Welcome to Sunday Social

For those who are interested here is an opportunity to publicise your blog…

Rachel McKee~Illuminated Literation

Sunday Social is a place to mingle, collaborate, and share our blogs. Sunday Social is one more place where you can share a post that maybe didn’t get as much feedback as you were hoping for. Sunday Social is a place to meet new bloggers.

This weekly post is a “wild card” of sorts. There aren’t many rules but I do ask that you follow a few guidelines.

  • Give honest, constructive feedback, but always be courteous.
  • If someone takes the time to comment on your post, please return the favor and check out their endeavors too.

How do you participate?

It’s very easy.

  • Copy and paste the link to your blog or a specific blog post in the comment section below.
  • Give us a little blurb about your blog, the feedback you are looking for, or if you are just hoping to meet some new blogger buddies.

Voila! That’s it.

View original post 46 more words

Cricket, Photographs and Puzzles

Some thoughts about the early stages of the English Cricket Season, some photographs and some puzzles.

INTRODUCTION

The second round of County Championship matches in season 2018 are now on their second day. Additionally the fact that here in England we seem to have skipped spring, going dorectly from a long, unpleasant winter into summer means I have a particularly fine selection of photographs for you, and there will be puzzles. 

THE COUNTY CHAMPIONSHIP

Scoring is low everywhere. At Chester-le-Street it is looking a first innings tally of 169 will be sufficient for Kent to record an innings victory (Durham, shot out for 91 yesterday morning are 39-7 in their second innings, needing their last three wickets to double that paltry tally just to avoid the innings defeat). Essex and Lancashire are already into their third innings as well, Essex having scraped together 150 first up and Lancashire replying with 144. Essex are 39-0 in their second innings. Somerset, having actually claimed a batting bonus point by reaching 202 are poised for a handy first innings lead, Worcestershire being 153-8 in response. Surrey also topped 200 – making 211, and Hampshire are 79-6 in response. Yorkshire made 256 in their first innings, and Nottinghamshire are 110-6 in response. Derbyshire made 265, and Middlesex have also reached three figures, being 101-5 in response. Gloucestershire are 47-0 in response to Glamorgan’s 236. Northamptonshire were all out for 147 and Warwickshire are about to overhaul them, with wickets in hand. Finally, Sussex batting first are a comparatively monumental 304-7 (three batting bonus points, although they will not get a fourth as they have had 108.3 overs, and bonus points are only awarded in the first 110 overs of a team’s first innngs) against Leicestershire.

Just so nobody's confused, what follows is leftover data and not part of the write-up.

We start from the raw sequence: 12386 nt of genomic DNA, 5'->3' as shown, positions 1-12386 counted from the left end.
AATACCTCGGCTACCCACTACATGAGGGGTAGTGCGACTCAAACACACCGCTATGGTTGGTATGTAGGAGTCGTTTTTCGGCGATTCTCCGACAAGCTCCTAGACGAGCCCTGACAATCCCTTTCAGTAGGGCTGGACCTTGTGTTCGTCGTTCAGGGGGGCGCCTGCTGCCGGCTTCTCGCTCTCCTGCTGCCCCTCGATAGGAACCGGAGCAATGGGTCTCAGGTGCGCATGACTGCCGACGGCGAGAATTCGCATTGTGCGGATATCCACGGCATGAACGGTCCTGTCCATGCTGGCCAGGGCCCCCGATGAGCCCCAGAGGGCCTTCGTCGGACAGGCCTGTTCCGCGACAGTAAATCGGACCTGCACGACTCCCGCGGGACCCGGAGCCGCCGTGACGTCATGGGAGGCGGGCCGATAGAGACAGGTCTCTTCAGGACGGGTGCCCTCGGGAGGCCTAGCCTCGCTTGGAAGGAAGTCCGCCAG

Every match is in progress, which beats last week, when Yorkshire failed to produce a playing surface on which the game could be played, resulting in their match against Essex being abandoned without a ball being bowled. 

The low scoring is a major problem – the batters will gave little confidence since they are not making runs, and as soon as they face conditions in which the ball does not get up to mischief most of the wicket-taking bowlers will revert to being their workaday selves (we saw, unforgettably for all the wrong reasons, over the winter how seamers who bowl accurately but not especially fast are cannon fodder for international class batsmen on good pitches). 

From the point of view of England possibles these two rounds of championship matches have been largely valueless – the 75 from James Vince on the opening day was the usual Vince fare – excellent while it lasted, but did not last long enough to be satisfactory and given the conditions no bowling figures can be taken with anything other than a substantial helping of salt.

PHOTOGRAPHS 1: AN ASPI.BLOG FIRST

The Muscovy ducks first saw a few months back are still in residence, and they have been joined by an unusual visitor, the second largest bird species I have seen in King’s Lynn – Canada Geese.

Muscovy ducks and Canada Geese
The white patch at the top front of the otherwise pure black neck (the head and bill are also pure black) is, along with the colossal size, the key identifier of these birds as Canada Geese.

Canada Goose and Muscovy ducksCGICGIICGIII

PUZZLE 1: MATCHSTICKS

My first offering from brilliant (the source of all of today’s puzzles – note also that all can be solved without even using pen and paper, never mind mechanical assistance – I did) is an exercise in visualization:

matchsticks

PHOTOGRAPHS 2: MUNTJAC

This muntjac was nibbling the grass on the playing field of the Lynn Academy, and I was taking pictures through a screen of plants:

Muntjac IMuntjac IIMuntjac IIIMuntjac IV

PUZZLE 2: CLEAR ICE

Clear Ice

PHOTOGRAPHS 3: SQUIRREL

I got two shots of this squirrel, one om the ground, and one as it swarmed up a tree trunk:

Squirrelsquirrel swarming up tree

PUZZLE 3: POLYOMINO

Another exercise in visualization (my own success with this one enabled me to celebrate what I call my brilliant.org Pi Day – 314 successive days on which I had solved at least one of their problems!):

Polyomino

PHOTOGRAPHS 4: SMALLER BIRDS

BlackbirdMoorhen on branchMagpieperching blackbird

PUZZLE 4: CONVERGENCE

Convergence

PHOTOGRAPHS 5: BUTTERFLIES

Small Tortoiseshell XIITwo Small TortoiseshellsTwo Small Tortoiseshells IISmall Tortoiseshell XIIITwo butterfliesSmall Tortoiseshell XIVPeacock Butterfly with closed wings

PUZZLE 5: CUBE

My own method for solving this one once again involved visualization, although other methods were also used.

Cube

In view of some of the moans that appeared on brilliant in relation to this problem please note the crucial words “by rotating” in the question – they are absolutely key.

PHOTOGRAPHS 6: THE REST

PollinatorSmall birdShy guinea pig

AFTERWORD

While I have been completing this post Durham have succeeded in making Kent bat again, though it is still massive odds against that game even making it onto the third of the scheduled four days.

 

Welcome to Sunday Social

A chance for people to share their blogs…

Rachel McKee~Illuminated Literation

Sunday Social is a place to mingle, collaborate, and share our blogs. Sunday Social is one more place where you can share a post that maybe didn’t get as much feedback as you were hoping for. Sunday Social is a place to meet new bloggers.